by Jim Steel
I am a college strength coach, and I am struggling. I am struggling with the state of strength training today. Whether it is training athletes or training the general population, there are a few basic tenets – commandments if you will – that have been thrown out the door and been replaced by soft workouts. I have gone back and forth with myself about either honestly expressing my opinions about the whole damn thing or holding it all in and risking a stroke. I believe that I have held this in long enough. So here goes: the truth as I see it.
Jim is certainly preaching to the converted on this website. I hope his Op finds a wider audience.
I never realized my alma mater had such a badass as strength coach.. a 2000+ total, it sounds like they are in very good hands. I have to believe after reading the article that Jim is a major reason behind last year's football title.
hell yeah, the Bataan Death March occured in my country!
Living in a globo-gym I'm happy that the majority spend their time flexing their elbows and watching tv on a cardio machine but it's surprises me that athletics has fallen prey to this silliness.
Results tend to speak for themselves. It makes one ask the question, Are athletes performing well in their sports despite poor strength training? OR Even more sacriligeous Is strength training relevant to sports performance?
I personally like being strong but I've always been a crappy athlete with little or no talent. My observation is that talented athletes are often talented despite their training practices.
Still I like to squat and it doesn't take much talent so I'm pretty safe in a power rack.
Another great article. I hope it finds its way onto the desks of a lot of folks who'd benefit from reading it.
Amazing article, very well said. A lot can be said for hammering the basics and getting strong. Unfortunately that means that you have to work hard, which means people don't want to do it (as mentioned in the article, we are becoming a very weak society - physically and mentally), and it's tough to make a profit on barbells and plates. Like Jim said, "cardio" machines are big business and generate a lot of revenue, whereas big tires to flip and hills to sprint are free, no "guru's" can get rich off the basics. It's like the supplement industry, fortunes can't be made off milk and coffee, so protein powders and "pre-workout" formulas are created to jack up the price.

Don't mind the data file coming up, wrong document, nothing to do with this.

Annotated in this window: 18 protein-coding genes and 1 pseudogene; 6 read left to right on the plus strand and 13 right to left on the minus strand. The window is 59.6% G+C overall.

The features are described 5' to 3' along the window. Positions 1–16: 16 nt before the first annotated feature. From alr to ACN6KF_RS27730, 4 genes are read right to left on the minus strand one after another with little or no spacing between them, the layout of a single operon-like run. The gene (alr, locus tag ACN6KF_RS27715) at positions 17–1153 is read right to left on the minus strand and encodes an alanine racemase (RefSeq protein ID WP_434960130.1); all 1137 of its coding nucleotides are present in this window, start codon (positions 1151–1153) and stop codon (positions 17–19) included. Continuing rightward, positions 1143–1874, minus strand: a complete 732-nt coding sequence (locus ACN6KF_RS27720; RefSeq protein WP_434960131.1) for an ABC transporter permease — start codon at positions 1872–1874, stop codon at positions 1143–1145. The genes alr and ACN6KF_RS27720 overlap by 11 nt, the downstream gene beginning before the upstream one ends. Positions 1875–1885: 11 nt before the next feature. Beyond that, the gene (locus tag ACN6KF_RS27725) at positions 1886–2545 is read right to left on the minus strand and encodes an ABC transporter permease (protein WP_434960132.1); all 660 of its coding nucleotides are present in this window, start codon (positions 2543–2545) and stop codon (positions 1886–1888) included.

Unfortunately many in our business are hung up on the profit motive, and it's tough to sell "squat, drink milk, and work hard." I think this passage says it all:
"I mean, herein lies the answer to what this multibillion dollar strength
“industry” claims to be searching for in a nutshell: get strong with a barbell and hard work."
The problem is they don't want to find that answer, because you can't get rich off it.
That was a great read - thanks.
oh man, amazing article.
i hope that jim actually reads this and will post on this site because it will be amazing to have a college strength coach from a big-time university give advice/help here.
jim, do you really think that coaches shouldn't give as much water in practice(i'm a football player my self, at high school)? or are you just saying that to show how wimpy today's programs are?
me and john sheaffer came to this conclusion(for football development in the late off season):
lifts(starting strength) + hills and car pushes for conditioning + speed work + a bit of agility drills = kickass football player.
maybe even in that order.
before our spring game i didn't do any football stuff (drills and what not) on my own, and i didn't condition. yet i had 3 sacks against the best offensive line in our league. just goes to show that strength has the upper hand on EVERYTHING.
great article, we want more of these, WE NEED MORE OF THESE!